Touring seems to be getting back to some sort of ‘normal’, gradually – will you be able to spend much time this year touring the album? And do you think the pandemic-enforced layoff seems to have made fans hungrier for live music or are people feeling their way back into things? “I’ve been playing with my band Zounds a bit and people are starting to come out again. Blood Moon Wedding will definitely be playing in England and Europe over the summer. There is a lot of interest in the USA but I am not liked by the US Government. I wish they would forgive my past indiscretions but sadly they seem to have other things on their mind. I like the USA a lot, and I like the American people on the whole. I love their art, books, music and landscapes. I don’t know why they can’t embrace me. All I did was smoke a bit of pot. They built a society on genocide, slavery and corruption. God knows how they think they have the right to judge me. But cést la vie”.

Are you pleased with the reaction the album has garnered so far? “I’m overjoyed. We put so much work into it. It became quite obsessive, so the fact people like it has been very gratifying. When something becomes all-consuming like this album has, you can lose yourself in it and you’re no longer sure if other people are going to get it. You can go so far into your own trip that you lose people. We like to be imaginative and adventurous but we don’t want to be willfully obscure or alienating. But so far people seem to have really responded well to the record. I actually think that has a lot to do with Mia’s extraordinary singing. I can’t believe she is not better known really. You know, everyone in the San Francisco Bay area knows about her, but at the moment she is a secret to the wider world”.

Well, we hope we can help change that! For someone as yet unversed in Blood Moon Wedding, how would you describe the record? And is there a track on the album that you might consider as the most representative of your sound overall? “The music is dark but with the light desperately trying to burst in round the edges. It’s as dramatic as hell, for which we are totally unapologetic. Because Mia and Tom have a background in opera, there is that magnificent aspect of Italian tragedy combined with a deep Germanic obsession with philosophic enquiry. I know that sounds a bit hifalutin but remember, I am an uneducated factory boy from Reading. So if I can handle it, I’m sure everyone else can. The central track for me is Murder Ballad. It is the most unusual track on the album in that it is a long spoken word piece with Mia providing incredible vocal soundscapes based on a Latin Requiem. It’s kind of like Wagner crossed with Raymond Chandler played out in a decaying, mining city where people have been neglected and left to die. But from the perspective of a working class English boy, scared and a long way from home”.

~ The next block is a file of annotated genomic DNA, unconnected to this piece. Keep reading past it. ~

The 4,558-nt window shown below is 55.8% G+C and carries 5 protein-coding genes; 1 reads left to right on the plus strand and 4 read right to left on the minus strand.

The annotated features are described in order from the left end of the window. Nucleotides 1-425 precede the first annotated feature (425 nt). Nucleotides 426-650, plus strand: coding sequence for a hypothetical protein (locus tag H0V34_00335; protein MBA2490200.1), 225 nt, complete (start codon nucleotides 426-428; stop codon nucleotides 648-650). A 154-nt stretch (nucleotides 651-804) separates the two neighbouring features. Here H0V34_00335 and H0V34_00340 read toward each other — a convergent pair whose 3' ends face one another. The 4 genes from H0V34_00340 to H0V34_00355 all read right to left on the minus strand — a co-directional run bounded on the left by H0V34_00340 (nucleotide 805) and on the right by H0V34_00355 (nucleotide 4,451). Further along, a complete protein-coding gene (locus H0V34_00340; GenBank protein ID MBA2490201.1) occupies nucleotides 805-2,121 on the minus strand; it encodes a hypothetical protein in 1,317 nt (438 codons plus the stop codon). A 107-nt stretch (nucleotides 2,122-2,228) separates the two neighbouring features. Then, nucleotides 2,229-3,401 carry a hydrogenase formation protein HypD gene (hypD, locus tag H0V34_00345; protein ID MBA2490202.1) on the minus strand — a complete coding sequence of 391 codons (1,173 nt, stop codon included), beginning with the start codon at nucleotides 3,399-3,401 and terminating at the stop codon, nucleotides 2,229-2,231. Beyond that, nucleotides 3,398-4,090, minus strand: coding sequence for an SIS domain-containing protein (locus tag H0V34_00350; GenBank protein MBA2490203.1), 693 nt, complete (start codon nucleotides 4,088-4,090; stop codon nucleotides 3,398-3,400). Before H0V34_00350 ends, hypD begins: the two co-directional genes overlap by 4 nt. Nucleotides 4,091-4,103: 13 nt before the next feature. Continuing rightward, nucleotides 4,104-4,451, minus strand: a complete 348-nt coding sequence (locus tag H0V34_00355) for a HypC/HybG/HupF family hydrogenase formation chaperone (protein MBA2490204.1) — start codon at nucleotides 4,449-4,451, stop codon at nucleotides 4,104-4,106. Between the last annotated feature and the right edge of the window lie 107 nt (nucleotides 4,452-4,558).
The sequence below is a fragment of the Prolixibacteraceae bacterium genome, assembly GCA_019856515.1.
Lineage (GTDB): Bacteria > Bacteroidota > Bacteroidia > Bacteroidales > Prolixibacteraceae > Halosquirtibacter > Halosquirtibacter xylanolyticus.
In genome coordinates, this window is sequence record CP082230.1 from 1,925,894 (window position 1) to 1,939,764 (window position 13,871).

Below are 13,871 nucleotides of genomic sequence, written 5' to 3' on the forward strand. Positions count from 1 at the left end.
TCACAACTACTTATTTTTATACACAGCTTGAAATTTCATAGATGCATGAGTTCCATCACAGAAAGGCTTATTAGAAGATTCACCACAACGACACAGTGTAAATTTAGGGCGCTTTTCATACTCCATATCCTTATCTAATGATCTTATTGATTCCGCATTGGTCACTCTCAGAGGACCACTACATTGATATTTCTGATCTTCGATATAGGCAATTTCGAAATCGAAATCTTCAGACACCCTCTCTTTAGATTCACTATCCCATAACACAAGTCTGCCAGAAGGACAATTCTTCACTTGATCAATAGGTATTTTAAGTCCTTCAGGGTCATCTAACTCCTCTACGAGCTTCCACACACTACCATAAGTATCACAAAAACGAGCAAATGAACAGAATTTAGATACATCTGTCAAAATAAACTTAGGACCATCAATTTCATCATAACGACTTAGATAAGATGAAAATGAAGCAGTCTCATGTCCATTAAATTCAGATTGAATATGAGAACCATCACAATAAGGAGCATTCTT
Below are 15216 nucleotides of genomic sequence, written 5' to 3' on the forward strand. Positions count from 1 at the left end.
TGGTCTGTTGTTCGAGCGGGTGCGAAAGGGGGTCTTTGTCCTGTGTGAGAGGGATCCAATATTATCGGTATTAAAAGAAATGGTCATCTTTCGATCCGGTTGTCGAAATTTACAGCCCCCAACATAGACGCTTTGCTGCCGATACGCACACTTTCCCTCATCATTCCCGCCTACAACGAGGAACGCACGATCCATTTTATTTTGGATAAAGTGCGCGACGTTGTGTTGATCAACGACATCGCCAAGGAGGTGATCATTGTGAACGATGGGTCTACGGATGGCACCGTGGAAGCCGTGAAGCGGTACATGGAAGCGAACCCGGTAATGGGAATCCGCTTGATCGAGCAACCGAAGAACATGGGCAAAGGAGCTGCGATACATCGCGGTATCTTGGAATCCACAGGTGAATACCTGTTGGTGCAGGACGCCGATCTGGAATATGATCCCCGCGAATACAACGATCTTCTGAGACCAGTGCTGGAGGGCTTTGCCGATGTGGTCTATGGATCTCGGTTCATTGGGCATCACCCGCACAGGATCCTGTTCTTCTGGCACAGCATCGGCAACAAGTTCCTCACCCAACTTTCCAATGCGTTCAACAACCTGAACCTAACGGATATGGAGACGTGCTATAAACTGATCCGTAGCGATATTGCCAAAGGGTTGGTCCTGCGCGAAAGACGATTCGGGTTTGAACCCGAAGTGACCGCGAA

I love your use of the word ‘gravitas’ on that track! We touched on touring earlier, but what else might 2023 have in store for you and the band? Will we see another album this year? Or at all? Where might the storyline of Steve and Mia take us next do you think? “As I said, we are playing in Europe, and we are trying to raise money for a film. I’ve written an initial script but it can take ten years just to get a meeting with a studio. And then the meeting is usually with a security guard who throws you out on your arse”.

You’re a busy man – do you have any non-Blood Moon Wedding Projects lined up for the near future? “I do a lot of solo performances, which can be anything from me reciting poetry to full on electronic, experimental nonsense. But for the foreseeable future I’m focusing on Blood Moon Wedding”.

Is there anything else you’d like to tell the readers of Sentinel Daily? “Brush your teeth twice a day, always carry a piece of string and work tirelessly for peace and a kinder world”.

Cheers and thanks again for giving us such a great record!

You can read our review of Blood Moon Wedding’s new album HERE